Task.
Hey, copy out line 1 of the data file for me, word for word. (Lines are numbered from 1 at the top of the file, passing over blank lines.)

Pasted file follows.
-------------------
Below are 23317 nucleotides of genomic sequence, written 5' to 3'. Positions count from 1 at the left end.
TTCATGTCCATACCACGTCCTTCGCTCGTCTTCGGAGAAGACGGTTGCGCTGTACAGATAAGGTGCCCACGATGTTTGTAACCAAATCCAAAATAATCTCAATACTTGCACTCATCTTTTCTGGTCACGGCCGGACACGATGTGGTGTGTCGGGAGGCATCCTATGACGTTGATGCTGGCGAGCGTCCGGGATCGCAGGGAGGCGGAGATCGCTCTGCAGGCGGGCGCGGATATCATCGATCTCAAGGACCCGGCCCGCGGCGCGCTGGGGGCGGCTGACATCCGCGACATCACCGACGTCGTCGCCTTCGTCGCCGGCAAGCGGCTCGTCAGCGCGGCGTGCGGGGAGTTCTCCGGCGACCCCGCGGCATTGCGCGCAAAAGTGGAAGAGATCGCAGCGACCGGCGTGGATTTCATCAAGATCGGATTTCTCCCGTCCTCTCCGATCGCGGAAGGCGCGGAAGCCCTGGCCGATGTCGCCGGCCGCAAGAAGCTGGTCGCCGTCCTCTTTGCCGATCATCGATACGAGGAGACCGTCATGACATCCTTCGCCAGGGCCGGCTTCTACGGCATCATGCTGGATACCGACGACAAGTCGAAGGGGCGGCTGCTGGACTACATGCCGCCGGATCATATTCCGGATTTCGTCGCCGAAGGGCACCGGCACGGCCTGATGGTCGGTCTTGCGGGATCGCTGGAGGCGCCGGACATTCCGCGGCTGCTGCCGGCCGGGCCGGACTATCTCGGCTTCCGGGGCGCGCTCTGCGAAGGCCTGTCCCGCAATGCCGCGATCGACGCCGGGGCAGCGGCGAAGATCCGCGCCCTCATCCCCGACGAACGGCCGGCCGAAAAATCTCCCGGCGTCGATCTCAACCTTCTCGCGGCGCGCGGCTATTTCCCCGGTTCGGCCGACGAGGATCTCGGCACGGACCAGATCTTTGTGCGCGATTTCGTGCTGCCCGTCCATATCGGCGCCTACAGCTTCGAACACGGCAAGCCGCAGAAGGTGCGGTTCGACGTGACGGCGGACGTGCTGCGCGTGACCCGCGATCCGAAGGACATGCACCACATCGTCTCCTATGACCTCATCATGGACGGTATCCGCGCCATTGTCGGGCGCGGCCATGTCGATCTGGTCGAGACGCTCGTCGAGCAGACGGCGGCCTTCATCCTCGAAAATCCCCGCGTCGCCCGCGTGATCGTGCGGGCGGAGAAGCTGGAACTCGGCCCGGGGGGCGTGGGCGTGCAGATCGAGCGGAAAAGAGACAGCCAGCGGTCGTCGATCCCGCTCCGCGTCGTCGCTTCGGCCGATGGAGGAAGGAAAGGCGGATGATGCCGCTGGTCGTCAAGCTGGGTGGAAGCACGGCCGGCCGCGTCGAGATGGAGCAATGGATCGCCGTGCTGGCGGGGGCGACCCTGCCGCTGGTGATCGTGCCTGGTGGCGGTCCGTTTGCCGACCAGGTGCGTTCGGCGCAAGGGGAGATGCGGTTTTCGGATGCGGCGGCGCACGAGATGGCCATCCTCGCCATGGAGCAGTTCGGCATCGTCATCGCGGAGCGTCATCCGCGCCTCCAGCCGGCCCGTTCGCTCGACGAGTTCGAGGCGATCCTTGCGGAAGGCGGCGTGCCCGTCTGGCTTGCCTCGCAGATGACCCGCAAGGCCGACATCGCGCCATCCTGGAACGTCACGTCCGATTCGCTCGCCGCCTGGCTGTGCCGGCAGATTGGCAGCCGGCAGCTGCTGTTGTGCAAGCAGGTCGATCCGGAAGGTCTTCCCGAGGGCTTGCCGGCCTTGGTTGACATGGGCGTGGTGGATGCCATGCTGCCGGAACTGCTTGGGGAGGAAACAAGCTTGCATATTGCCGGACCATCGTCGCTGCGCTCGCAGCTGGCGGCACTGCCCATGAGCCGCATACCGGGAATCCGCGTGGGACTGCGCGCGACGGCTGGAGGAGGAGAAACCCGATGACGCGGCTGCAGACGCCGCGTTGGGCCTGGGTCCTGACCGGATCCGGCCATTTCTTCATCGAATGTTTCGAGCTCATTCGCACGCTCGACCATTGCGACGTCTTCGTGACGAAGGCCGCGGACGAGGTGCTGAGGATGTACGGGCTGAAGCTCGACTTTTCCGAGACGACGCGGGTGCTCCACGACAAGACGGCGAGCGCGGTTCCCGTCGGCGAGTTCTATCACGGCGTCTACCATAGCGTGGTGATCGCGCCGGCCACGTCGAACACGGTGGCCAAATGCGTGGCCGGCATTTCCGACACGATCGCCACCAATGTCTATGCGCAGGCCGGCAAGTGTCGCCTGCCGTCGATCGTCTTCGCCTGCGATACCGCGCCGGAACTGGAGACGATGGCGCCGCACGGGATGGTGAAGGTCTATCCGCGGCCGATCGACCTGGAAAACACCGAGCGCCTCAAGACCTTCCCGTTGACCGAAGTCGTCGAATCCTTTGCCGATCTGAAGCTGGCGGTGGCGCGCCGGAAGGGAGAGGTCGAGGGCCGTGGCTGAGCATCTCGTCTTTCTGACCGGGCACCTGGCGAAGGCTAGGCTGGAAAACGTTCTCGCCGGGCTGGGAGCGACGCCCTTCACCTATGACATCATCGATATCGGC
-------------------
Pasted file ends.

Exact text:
Below are 23317 nucleotides of genomic sequence, written 5' to 3'. Positions count from 1 at the left end.